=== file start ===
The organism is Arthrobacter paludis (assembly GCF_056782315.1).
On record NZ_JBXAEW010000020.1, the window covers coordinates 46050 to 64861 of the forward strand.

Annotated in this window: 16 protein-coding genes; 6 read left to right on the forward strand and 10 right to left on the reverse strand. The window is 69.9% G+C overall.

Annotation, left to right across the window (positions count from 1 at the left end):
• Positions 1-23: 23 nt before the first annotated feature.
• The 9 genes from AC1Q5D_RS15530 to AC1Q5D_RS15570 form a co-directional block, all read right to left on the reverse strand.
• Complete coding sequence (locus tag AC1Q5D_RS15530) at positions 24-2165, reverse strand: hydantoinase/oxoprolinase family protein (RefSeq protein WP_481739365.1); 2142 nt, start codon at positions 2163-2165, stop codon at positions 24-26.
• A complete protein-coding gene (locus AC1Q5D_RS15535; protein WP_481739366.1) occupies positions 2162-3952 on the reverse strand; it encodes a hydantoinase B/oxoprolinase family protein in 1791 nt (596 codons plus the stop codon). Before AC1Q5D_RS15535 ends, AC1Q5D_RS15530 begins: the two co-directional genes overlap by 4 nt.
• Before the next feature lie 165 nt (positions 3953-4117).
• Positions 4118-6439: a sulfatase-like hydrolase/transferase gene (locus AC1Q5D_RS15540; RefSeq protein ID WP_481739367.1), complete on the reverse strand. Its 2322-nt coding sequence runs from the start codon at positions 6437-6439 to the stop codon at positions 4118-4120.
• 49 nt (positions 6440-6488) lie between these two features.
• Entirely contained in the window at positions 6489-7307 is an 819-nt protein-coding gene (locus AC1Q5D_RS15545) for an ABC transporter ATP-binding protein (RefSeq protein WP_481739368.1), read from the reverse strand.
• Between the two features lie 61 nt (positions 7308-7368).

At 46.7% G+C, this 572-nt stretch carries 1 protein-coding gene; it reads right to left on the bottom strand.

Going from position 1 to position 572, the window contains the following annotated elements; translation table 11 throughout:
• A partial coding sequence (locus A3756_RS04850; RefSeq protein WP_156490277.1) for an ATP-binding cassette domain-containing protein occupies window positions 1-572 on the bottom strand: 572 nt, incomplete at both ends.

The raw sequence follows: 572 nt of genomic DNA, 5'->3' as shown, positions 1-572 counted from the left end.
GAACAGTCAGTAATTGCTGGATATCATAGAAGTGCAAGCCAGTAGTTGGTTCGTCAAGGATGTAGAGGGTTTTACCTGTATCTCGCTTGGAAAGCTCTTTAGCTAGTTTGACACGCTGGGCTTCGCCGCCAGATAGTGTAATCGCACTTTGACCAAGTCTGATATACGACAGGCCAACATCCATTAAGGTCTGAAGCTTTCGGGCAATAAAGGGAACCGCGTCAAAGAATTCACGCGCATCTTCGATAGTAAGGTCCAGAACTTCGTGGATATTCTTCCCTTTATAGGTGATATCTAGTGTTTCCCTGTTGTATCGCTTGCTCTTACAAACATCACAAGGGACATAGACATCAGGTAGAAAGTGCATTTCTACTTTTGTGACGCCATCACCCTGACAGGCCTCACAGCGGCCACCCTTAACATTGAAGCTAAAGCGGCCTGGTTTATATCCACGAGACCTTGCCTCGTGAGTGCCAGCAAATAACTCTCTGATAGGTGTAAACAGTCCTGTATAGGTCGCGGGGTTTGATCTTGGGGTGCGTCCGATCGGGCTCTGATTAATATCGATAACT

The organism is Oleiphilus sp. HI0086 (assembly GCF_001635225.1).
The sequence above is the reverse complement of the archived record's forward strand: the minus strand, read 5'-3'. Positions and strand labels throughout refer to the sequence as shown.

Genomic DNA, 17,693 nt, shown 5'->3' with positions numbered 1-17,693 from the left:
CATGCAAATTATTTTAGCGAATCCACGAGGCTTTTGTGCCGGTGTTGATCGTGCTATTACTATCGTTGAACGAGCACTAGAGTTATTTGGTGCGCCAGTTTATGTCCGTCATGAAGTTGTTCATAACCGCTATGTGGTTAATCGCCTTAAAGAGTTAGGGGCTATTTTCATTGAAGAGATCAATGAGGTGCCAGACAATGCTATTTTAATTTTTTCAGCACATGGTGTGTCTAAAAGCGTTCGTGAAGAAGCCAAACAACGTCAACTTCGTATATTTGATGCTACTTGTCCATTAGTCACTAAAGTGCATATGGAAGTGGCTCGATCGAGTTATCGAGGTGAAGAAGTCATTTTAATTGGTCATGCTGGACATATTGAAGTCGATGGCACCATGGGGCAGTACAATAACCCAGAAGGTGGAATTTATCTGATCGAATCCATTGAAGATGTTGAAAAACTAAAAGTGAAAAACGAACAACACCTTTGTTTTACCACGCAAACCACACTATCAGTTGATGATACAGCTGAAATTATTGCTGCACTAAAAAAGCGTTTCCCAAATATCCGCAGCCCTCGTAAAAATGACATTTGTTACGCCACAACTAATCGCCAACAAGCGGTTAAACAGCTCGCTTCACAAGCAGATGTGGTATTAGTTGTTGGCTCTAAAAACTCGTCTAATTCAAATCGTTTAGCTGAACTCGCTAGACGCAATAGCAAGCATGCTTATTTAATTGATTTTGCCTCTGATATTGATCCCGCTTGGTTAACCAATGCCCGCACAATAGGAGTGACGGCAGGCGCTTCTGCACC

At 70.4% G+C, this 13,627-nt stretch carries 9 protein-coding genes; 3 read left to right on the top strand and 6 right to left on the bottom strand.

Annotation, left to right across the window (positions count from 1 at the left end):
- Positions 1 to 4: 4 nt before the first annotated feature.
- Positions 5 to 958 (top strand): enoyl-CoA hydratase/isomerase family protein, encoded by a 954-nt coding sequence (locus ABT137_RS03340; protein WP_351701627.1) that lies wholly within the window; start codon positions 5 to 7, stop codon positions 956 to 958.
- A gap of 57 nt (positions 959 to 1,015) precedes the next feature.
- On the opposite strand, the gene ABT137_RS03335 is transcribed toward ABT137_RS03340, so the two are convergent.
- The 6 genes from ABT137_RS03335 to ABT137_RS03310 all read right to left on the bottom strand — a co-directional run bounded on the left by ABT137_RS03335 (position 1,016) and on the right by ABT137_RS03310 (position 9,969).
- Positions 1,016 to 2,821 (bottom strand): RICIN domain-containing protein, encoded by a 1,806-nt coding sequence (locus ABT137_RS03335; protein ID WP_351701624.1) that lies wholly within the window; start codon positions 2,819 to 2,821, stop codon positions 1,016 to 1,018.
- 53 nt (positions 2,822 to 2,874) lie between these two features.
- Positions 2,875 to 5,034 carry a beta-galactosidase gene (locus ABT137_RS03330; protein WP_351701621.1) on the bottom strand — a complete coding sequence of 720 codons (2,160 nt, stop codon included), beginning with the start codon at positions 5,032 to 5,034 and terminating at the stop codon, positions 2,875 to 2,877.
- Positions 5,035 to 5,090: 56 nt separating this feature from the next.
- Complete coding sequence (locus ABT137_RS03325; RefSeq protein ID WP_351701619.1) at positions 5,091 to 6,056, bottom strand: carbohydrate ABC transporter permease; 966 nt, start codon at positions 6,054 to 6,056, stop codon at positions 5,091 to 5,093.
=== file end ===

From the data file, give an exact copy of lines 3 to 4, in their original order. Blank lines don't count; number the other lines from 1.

Annotated in this window: 16 protein-coding genes; 6 read left to right on the forward strand and 10 right to left on the reverse strand. The window is 69.9% G+C overall.

Annotation, left to right across the window (positions count from 1 at the left end):